Why is game-based learning a big deal?
Extensive research has shown that using educational games improves students’ learning experience, especially in younger children. Youngsters need help to stay focused and attentive to the tasks at hand. With shorter attention spans, productively engaging them is the key to a better learning experience. Game-based learning is a boon to establishing better learning environments and healthier screen-time habits for this young age group of 3-11.
A child’s love for play is clearly demonstrated as their consciousness develops. Play creates a safe space for discovery, control, decision-making, and a no-pressure zone of exploring. As they grow up, so do the pressures. They are expected to focus on learning and getting results, and the freedom of play gets reduced. But the motivations of games persist even as we grow up, and this has been extensively utilized in gaming. People play games by choice even as adults because they are fun and gratifying.
Keeping this perspective in mind, the growth in the game-based learning industry and emerging game-based learning platforms are of great significance. The key reason for it becoming such a huge deal is that it is an industry solely focused on designing games built with the purpose of teaching in a no-pressure and enjoyable environment. Because happier kids make more willing learners, it’s surprisingly simple almost.
The benefits of learning in such an open and inviting environment are constantly being researched and established. Many experts from the educational sector favor the idea of game-based learning. Let’s take a look at some of their findings:
- Andre Thomas, a professor from Texas A&M, started creating educational games under the name “Triseum.” Their game series “ARTe” helps students learn about art history, and “Variant” teaches calculus through gameplay.
- Findings: Thomas and his team saw a 24.7% improvement in students’ knowledge of the topics after 2 hours of play.
- Dr. Chris Haskell, an assistant professor at Boise State University, led the creation of a game-based learning curriculum which has seen tremendous success. More than 900 teachers taught 13,000 students in 14 countries, which is staggering.
- Findings: Chris revealed that 93% of the students passed with an “A” grade consistently, while the standard success rate is 71% of A’s, B’s, and C’s. Not just this, students were completing twice as much work with 30% of the previous average time taken to spare.
Another advantage of introducing game-based learning in the classroom is social learning. Games build patience and engagement, both necessary when learning new skills. Additionally, when kids are put together in a game environment, they help each other progress through levels. This nurtures emotional and social learning. And group activities (co-op games) are also found to improve fluid intelligence among kids.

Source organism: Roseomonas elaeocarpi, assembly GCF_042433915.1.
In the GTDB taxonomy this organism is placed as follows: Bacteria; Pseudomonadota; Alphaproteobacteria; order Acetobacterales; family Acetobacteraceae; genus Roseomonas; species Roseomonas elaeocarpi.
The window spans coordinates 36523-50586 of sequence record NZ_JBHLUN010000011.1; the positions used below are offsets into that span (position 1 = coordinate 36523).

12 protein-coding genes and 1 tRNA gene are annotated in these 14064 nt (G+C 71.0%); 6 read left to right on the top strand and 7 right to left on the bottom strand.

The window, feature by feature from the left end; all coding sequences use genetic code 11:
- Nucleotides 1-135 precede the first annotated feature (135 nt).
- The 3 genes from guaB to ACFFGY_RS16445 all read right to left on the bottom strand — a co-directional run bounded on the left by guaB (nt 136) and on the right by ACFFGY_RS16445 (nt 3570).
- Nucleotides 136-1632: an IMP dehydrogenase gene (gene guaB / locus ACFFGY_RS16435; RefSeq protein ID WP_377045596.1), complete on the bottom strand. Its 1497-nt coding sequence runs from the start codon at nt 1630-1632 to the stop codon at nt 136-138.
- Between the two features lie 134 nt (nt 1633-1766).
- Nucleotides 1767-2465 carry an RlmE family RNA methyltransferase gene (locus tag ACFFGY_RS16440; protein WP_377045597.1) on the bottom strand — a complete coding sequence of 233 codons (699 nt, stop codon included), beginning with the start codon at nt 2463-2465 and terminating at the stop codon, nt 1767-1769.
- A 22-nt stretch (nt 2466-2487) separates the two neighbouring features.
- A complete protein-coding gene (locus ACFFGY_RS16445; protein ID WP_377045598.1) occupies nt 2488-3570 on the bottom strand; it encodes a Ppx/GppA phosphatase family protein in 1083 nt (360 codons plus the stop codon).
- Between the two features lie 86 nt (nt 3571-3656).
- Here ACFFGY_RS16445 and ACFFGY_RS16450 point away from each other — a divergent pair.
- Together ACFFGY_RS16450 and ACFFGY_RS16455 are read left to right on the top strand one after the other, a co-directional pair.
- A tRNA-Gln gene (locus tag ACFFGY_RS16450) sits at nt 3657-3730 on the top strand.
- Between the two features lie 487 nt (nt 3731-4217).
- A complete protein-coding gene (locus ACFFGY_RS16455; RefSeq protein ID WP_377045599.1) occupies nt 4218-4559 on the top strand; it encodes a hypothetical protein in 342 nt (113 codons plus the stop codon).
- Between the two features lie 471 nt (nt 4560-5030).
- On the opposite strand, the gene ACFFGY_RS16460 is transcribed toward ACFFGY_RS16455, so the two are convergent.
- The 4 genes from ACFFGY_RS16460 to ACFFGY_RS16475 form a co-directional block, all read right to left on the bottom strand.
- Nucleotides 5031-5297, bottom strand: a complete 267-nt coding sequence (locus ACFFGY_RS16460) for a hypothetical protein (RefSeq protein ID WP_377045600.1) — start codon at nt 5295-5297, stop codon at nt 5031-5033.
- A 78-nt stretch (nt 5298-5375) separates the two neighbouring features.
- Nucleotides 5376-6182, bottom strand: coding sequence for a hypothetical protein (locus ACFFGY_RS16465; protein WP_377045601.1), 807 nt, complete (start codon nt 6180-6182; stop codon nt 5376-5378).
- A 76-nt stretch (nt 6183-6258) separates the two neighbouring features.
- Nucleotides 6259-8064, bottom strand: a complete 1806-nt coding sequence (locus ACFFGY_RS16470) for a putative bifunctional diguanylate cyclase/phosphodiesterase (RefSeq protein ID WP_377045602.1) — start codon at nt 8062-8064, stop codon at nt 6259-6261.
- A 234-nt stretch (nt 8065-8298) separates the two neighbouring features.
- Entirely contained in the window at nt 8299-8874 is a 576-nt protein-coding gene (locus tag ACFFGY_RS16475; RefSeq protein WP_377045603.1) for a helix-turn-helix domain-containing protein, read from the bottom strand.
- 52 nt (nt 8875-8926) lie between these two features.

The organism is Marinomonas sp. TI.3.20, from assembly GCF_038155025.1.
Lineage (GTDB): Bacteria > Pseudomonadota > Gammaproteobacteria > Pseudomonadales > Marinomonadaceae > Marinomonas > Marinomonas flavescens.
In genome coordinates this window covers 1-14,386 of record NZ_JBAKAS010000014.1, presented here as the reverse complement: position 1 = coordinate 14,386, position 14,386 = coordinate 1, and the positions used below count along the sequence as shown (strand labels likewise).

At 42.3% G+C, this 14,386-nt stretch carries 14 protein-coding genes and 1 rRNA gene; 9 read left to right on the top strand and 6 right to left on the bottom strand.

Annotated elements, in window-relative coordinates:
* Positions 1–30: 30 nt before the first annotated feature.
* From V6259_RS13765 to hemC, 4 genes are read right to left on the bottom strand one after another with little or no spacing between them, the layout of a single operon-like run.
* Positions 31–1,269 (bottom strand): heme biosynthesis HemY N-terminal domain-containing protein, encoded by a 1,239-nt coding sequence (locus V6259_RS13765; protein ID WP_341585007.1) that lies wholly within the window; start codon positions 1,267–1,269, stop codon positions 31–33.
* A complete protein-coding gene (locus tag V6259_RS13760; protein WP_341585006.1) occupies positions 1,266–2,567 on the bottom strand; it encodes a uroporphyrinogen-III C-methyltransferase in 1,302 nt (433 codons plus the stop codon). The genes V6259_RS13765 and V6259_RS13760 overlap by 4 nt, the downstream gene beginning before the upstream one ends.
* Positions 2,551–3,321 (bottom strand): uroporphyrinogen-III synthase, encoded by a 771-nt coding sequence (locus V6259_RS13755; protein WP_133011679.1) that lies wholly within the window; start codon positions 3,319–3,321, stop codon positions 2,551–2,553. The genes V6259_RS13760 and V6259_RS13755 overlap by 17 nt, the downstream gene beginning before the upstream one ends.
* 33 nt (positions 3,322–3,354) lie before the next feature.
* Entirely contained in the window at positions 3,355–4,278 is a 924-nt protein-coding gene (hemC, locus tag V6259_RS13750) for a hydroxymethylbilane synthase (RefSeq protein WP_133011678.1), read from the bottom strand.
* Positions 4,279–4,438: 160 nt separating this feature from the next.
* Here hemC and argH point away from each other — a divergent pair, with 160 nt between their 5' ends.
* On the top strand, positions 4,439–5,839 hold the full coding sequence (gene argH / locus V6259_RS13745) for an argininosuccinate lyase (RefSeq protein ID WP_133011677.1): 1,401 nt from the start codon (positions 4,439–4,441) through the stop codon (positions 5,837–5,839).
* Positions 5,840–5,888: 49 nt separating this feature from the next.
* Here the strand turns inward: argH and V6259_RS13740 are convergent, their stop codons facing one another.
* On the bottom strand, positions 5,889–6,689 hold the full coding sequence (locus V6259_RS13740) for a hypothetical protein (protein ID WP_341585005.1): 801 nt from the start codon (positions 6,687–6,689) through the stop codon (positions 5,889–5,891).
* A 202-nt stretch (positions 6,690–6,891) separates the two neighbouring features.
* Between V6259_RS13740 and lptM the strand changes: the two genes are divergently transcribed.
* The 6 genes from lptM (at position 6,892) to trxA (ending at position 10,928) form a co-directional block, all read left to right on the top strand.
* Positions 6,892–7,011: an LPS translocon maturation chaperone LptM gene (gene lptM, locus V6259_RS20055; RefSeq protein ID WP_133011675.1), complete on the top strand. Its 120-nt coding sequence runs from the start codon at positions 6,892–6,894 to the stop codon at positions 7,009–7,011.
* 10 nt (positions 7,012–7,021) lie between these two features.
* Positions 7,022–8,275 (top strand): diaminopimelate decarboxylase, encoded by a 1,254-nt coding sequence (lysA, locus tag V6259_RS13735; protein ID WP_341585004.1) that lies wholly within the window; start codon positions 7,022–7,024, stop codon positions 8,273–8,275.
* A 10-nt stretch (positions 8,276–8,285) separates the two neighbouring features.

Another reason digital game-based learning is a success is that it is a constantly evolving space. A growing industry invests a lot into research and puts a lot of work and thought into product design. This is a valuable symbiotic relationship with the core field of educational research. Play and learning are, after all, two of the biggest pillars of child development. Take into consideration PlayShifu’s range of toys and games. Every single product is designed keeping in mind children aged 4-11. They are tailor-made for age-based development and focus on the skill-based growth of kids. The gaming experiences provide tactile, hands-on learning, and are layered with rich digital interactions and compelling storytelling.
Conclusively, games are powerful learning tools. They provide a friendly, interactive, reflective, and scenario-based learning atmosphere that is perfect for today’s dynamic world. The motivational value of engaging with educational material playfully and dynamically is exceptionally high. And in doing so, game-based learning also fosters better relationships and connections between the teacher/parent and child since it removes the pressures of knowledge building to make it extremely fun!
Added to this concrete learning are tactile, social, emotional, and developmental growth benefits that can be successfully achieved from carefully planned and designed gameplay. Considering the opportunity for growth, is it surprising that game-based learning is here to stay?
Comment and let us know which Playshifu game set has made you believe in the power of game-based learning!